Set Up Instructions for 20th Century Mechanical Clocks

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Set Up Instructions for 20th Century Mechanical Clocks

Mechanical striking clocks can be notoriously difficult to set up. The key thing to focus on is having the clock standing on a level surface. All the clocks came with a set of instructions and I have createded a set as an example of what was required even when the clocks were brand new.

Three Hole Chiming Clocks

The usual set up of the holes is;
       the centre one for the clock mainspring
       and the ones either side are for the quarters and the hour chimes

Instructions

1. Open Front Of Clock
2. Wind Clock (Centre Hole) and Striking Springs (Side Holes)
3. Check if Chime Switch (if present) is set to Chime or Silent
4. Open Back Of Clock
5. Raise Hammer Lock (if present)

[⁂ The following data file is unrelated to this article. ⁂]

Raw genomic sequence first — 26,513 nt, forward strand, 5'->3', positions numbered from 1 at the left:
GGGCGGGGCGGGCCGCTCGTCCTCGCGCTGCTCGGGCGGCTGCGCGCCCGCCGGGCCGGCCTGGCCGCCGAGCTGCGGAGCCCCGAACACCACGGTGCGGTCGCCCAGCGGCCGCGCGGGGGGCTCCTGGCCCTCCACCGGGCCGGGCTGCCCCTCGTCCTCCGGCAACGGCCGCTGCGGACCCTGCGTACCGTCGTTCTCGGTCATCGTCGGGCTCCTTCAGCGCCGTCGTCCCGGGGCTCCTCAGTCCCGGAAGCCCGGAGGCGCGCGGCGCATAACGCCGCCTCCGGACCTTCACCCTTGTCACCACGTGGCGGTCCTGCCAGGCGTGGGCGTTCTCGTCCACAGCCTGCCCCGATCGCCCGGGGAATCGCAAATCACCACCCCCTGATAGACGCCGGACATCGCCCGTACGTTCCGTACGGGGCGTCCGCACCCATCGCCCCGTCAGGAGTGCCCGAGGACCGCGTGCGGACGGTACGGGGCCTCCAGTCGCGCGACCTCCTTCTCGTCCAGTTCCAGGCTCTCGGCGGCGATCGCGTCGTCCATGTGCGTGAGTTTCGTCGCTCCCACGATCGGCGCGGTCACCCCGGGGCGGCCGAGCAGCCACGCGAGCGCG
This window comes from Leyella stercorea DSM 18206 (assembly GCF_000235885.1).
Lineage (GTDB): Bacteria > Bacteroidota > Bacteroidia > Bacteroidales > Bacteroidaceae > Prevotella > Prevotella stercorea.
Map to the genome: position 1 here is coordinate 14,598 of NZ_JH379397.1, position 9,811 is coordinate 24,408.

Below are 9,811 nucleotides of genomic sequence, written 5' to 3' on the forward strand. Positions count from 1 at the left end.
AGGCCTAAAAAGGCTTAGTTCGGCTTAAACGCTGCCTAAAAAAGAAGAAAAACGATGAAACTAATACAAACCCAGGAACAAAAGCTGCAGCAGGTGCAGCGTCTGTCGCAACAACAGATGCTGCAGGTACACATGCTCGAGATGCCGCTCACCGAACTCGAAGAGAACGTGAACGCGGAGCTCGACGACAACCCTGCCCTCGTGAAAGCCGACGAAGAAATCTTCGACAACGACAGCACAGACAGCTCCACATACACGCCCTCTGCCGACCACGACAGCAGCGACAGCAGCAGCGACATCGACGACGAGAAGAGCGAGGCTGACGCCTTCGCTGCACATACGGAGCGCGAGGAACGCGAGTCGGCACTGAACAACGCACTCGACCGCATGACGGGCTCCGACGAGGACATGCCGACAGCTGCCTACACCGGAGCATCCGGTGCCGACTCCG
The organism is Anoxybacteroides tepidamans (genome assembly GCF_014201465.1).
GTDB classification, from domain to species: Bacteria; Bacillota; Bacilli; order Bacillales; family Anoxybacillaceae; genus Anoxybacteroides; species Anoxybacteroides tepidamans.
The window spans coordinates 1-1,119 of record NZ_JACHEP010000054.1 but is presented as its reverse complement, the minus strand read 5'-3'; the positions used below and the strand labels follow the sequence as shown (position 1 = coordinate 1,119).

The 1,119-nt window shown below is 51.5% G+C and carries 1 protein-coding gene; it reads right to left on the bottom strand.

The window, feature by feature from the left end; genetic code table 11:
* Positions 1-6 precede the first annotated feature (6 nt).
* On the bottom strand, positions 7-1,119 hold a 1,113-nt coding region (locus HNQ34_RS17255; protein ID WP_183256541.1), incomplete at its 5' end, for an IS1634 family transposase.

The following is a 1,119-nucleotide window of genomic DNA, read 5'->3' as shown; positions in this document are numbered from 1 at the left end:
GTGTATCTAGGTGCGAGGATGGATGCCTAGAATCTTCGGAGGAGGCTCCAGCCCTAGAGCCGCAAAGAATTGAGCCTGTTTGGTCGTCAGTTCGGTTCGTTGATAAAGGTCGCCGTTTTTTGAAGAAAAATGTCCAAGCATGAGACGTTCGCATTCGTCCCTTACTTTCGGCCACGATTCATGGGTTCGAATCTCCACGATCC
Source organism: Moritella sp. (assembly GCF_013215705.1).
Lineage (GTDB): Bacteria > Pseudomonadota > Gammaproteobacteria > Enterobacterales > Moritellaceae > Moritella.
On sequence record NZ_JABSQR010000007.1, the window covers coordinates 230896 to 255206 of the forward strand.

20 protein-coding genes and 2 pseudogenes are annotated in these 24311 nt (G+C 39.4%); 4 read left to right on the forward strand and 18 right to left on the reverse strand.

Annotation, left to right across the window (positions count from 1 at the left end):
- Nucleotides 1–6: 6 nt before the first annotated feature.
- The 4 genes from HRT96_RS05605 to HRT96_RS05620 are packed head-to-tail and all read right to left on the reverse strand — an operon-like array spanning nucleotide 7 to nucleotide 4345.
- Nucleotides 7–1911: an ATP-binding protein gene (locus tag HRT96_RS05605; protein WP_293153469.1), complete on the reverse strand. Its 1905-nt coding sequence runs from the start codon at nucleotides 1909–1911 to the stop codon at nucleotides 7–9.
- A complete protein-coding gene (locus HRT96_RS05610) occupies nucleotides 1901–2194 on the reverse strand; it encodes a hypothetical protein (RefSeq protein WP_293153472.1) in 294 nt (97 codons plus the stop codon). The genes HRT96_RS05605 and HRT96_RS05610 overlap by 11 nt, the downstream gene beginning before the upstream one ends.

6. Pendulum must be hooked to the suspension at the back of the movement and given a slight swing. (Sometimes you may need to push against a slight resistance if the swing doesn’t maintain the tick tock, or alternatively the clock may not be level, see point 7)
7. It is essential that the clock should stand level as the pendulum must swing evenly from side to side for accurate timekeeping. Should the tick be uneven, move the suspension gently either to left or right against slight resistance until even beat maintained.

To Regulate.

Should the clock lose time, turn the screw nut which is below the pendulum bob to the right, and if it gains turn to the left.
One min. a day – one full turn of the nut.
Clock must be fully wound once weekly.
Always turn hands forward, and let each quarter chime.
The quarter hour chimes may be offset after movement of the hands but should self regulate after a short time.

The Set up for Two Hole Striking Clocks is exactly the same, the main difference is that there are only two holes, one for the clock mainspring and one for the chime spring.

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